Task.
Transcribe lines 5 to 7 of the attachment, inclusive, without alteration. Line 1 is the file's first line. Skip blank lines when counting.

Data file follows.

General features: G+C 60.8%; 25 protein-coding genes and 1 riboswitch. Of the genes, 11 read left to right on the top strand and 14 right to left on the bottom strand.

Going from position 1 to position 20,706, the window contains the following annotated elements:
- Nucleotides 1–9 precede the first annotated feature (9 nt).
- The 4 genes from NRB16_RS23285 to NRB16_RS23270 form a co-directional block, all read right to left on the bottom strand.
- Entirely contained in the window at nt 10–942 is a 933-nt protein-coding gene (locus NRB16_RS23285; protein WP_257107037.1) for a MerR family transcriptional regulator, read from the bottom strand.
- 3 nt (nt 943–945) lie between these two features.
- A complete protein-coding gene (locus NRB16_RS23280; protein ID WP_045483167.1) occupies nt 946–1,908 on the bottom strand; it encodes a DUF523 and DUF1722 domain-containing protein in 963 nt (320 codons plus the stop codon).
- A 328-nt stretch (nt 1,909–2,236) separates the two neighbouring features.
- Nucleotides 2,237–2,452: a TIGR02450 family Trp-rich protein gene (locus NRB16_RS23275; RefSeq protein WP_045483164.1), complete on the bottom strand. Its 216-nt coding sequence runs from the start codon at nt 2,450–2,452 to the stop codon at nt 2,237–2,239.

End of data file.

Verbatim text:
- Entirely contained in the window at nt 10–942 is a 933-nt protein-coding gene (locus NRB16_RS23285; protein WP_257107037.1) for a MerR family transcriptional regulator, read from the bottom strand.
- 3 nt (nt 943–945) lie between these two features.
- A complete protein-coding gene (locus NRB16_RS23280; protein ID WP_045483167.1) occupies nt 946–1,908 on the bottom strand; it encodes a DUF523 and DUF1722 domain-containing protein in 963 nt (320 codons plus the stop codon).